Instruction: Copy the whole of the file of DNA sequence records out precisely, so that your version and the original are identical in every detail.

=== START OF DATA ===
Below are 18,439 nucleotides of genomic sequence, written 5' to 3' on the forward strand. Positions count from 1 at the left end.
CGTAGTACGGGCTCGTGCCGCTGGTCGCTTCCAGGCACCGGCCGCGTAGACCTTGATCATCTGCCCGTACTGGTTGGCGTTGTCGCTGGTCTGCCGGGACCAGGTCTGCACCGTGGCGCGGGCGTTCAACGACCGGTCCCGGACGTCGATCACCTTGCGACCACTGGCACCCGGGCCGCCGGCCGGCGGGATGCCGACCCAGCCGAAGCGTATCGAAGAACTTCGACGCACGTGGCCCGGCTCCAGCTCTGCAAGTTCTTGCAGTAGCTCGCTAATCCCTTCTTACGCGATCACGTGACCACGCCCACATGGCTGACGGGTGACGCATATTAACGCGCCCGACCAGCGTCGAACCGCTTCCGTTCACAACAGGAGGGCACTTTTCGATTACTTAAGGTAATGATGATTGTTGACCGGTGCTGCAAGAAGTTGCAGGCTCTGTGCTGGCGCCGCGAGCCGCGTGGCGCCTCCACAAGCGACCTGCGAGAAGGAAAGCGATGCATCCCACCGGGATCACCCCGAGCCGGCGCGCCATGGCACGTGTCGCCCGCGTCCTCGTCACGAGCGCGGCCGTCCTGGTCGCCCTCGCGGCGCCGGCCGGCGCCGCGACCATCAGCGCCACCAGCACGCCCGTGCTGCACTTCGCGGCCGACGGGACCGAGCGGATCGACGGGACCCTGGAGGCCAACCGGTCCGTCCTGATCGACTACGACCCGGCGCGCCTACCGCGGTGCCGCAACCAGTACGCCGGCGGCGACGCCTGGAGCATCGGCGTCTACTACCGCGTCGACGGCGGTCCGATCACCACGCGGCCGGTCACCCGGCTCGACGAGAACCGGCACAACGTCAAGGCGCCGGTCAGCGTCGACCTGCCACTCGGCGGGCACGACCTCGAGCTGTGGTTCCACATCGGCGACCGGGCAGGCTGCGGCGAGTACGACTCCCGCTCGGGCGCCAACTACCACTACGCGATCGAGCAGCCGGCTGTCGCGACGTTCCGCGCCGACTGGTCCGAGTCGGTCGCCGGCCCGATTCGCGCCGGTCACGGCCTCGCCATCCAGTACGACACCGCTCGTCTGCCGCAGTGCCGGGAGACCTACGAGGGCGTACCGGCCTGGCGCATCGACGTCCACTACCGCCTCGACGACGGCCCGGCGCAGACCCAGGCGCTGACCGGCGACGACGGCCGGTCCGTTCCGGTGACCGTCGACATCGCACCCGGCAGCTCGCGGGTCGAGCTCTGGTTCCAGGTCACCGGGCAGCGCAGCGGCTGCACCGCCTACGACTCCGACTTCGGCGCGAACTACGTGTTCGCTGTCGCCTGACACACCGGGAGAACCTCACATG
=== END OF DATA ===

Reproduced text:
Below are 18,439 nucleotides of genomic sequence, written 5' to 3' on the forward strand. Positions count from 1 at the left end.
CGTAGTACGGGCTCGTGCCGCTGGTCGCTTCCAGGCACCGGCCGCGTAGACCTTGATCATCTGCCCGTACTGGTTGGCGTTGTCGCTGGTCTGCCGGGACCAGGTCTGCACCGTGGCGCGGGCGTTCAACGACCGGTCCCGGACGTCGATCACCTTGCGACCACTGGCACCCGGGCCGCCGGCCGGCGGGATGCCGACCCAGCCGAAGCGTATCGAAGAACTTCGACGCACGTGGCCCGGCTCCAGCTCTGCAAGTTCTTGCAGTAGCTCGCTAATCCCTTCTTACGCGATCACGTGACCACGCCCACATGGCTGACGGGTGACGCATATTAACGCGCCCGACCAGCGTCGAACCGCTTCCGTTCACAACAGGAGGGCACTTTTCGATTACTTAAGGTAATGATGATTGTTGACCGGTGCTGCAAGAAGTTGCAGGCTCTGTGCTGGCGCCGCGAGCCGCGTGGCGCCTCCACAAGCGACCTGCGAGAAGGAAAGCGATGCATCCCACCGGGATCACCCCGAGCCGGCGCGCCATGGCACGTGTCGCCCGCGTCCTCGTCACGAGCGCGGCCGTCCTGGTCGCCCTCGCGGCGCCGGCCGGCGCCGCGACCATCAGCGCCACCAGCACGCCCGTGCTGCACTTCGCGGCCGACGGGACCGAGCGGATCGACGGGACCCTGGAGGCCAACCGGTCCGTCCTGATCGACTACGACCCGGCGCGCCTACCGCGGTGCCGCAACCAGTACGCCGGCGGCGACGCCTGGAGCATCGGCGTCTACTACCGCGTCGACGGCGGTCCGATCACCACGCGGCCGGTCACCCGGCTCGACGAGAACCGGCACAACGTCAAGGCGCCGGTCAGCGTCGACCTGCCACTCGGCGGGCACGACCTCGAGCTGTGGTTCCACATCGGCGACCGGGCAGGCTGCGGCGAGTACGACTCCCGCTCGGGCGCCAACTACCACTACGCGATCGAGCAGCCGGCTGTCGCGACGTTCCGCGCCGACTGGTCCGAGTCGGTCGCCGGCCCGATTCGCGCCGGTCACGGCCTCGCCATCCAGTACGACACCGCTCGTCTGCCGCAGTGCCGGGAGACCTACGAGGGCGTACCGGCCTGGCGCATCGACGTCCACTACCGCCTCGACGACGGCCCGGCGCAGACCCAGGCGCTGACCGGCGACGACGGCCGGTCCGTTCCGGTGACCGTCGACATCGCACCCGGCAGCTCGCGGGTCGAGCTCTGGTTCCAGGTCACCGGGCAGCGCAGCGGCTGCACCGCCTACGACTCCGACTTCGGCGCGAACTACGTGTTCGCTGTCGCCTGACACACCGGGAGAACCTCACATG